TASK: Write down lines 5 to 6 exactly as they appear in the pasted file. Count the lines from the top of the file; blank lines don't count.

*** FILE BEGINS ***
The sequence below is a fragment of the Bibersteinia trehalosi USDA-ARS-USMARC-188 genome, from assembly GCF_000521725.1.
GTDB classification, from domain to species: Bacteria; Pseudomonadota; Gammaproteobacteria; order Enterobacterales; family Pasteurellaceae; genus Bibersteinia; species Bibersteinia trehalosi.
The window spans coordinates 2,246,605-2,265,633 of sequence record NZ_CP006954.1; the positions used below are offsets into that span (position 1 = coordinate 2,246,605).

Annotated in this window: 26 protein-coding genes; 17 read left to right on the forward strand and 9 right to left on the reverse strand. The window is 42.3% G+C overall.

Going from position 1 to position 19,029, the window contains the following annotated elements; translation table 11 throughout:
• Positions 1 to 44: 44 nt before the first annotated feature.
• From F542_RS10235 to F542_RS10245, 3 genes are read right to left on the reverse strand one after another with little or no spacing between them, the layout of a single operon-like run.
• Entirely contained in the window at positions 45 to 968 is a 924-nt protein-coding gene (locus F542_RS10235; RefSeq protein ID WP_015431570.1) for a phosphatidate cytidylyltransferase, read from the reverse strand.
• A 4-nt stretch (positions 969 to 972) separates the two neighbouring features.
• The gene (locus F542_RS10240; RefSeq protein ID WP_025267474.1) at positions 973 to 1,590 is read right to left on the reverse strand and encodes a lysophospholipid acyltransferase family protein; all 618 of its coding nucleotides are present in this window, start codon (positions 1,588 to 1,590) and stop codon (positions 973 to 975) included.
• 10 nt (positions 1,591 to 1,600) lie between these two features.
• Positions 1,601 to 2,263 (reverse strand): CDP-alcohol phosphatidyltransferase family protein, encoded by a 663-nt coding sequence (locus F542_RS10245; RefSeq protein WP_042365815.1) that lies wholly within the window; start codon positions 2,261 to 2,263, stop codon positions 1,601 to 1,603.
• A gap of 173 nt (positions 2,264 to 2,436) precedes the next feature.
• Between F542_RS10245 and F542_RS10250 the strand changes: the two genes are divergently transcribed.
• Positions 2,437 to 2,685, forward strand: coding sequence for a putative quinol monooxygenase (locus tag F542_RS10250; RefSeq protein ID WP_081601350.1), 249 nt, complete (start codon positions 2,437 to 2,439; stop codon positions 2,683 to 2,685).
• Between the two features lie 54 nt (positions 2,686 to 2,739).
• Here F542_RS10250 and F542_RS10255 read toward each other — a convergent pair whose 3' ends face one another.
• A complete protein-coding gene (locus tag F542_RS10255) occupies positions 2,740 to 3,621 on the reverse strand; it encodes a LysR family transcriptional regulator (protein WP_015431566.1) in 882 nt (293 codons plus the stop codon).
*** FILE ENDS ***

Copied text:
Going from position 1 to position 19,029, the window contains the following annotated elements; translation table 11 throughout:
• Positions 1 to 44: 44 nt before the first annotated feature.